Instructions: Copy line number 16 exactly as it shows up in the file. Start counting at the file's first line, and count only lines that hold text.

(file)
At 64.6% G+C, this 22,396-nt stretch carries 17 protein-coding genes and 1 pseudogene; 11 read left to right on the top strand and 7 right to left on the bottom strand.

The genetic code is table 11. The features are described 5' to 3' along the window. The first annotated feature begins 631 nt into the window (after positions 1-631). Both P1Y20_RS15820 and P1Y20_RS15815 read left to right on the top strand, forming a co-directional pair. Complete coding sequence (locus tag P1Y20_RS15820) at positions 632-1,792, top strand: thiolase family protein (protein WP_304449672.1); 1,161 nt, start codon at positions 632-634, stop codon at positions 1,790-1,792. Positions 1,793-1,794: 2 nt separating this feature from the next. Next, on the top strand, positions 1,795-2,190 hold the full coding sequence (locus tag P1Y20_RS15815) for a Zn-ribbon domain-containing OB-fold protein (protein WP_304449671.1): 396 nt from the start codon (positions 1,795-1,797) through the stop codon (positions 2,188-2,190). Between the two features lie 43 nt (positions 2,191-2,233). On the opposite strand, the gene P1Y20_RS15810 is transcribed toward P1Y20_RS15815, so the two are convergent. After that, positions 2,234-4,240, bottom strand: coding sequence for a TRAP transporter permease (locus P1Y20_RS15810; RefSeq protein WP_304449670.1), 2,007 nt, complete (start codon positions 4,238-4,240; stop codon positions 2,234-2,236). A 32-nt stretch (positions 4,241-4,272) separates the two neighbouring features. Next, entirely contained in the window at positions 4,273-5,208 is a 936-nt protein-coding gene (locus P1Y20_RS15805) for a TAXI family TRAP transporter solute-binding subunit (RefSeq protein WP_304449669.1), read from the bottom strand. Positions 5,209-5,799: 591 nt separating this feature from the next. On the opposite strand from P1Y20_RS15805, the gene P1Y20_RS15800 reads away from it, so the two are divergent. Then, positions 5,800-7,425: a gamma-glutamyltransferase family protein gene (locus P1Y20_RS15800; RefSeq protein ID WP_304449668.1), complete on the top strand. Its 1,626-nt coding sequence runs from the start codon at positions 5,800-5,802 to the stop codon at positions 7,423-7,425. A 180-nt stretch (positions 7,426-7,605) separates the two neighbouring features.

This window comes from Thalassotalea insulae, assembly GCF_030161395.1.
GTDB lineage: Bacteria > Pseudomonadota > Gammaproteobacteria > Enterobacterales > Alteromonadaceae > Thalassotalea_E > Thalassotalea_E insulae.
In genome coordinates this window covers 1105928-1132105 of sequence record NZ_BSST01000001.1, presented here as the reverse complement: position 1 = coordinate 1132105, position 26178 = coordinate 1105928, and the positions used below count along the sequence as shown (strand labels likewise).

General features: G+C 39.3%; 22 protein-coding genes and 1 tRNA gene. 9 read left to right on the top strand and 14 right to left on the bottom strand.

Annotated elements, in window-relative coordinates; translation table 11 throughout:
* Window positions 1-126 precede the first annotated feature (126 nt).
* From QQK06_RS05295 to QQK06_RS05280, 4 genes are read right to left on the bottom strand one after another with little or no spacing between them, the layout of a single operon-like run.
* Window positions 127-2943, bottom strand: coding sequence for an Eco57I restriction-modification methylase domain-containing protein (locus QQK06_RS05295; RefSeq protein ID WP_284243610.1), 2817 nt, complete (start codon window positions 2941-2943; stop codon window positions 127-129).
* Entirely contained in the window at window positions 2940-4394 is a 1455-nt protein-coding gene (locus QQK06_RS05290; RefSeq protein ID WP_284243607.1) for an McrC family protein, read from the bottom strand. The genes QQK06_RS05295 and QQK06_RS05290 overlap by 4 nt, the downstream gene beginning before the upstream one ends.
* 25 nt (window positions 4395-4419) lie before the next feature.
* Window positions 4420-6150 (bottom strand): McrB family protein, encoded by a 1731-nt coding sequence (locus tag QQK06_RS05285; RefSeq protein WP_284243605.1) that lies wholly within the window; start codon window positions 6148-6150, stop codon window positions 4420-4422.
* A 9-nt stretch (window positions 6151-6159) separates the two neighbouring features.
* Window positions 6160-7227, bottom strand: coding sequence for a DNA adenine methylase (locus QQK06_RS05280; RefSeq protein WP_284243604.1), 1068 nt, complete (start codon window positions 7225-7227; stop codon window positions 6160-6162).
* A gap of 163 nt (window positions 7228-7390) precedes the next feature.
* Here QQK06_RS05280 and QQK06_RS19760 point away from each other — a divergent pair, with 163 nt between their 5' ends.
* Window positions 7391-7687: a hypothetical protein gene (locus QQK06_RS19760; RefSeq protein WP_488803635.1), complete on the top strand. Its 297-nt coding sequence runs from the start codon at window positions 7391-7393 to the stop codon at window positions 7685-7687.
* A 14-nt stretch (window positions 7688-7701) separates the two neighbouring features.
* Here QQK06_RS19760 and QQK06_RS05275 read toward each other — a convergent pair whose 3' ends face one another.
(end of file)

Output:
* A gap of 163 nt (window positions 7228-7390) precedes the next feature.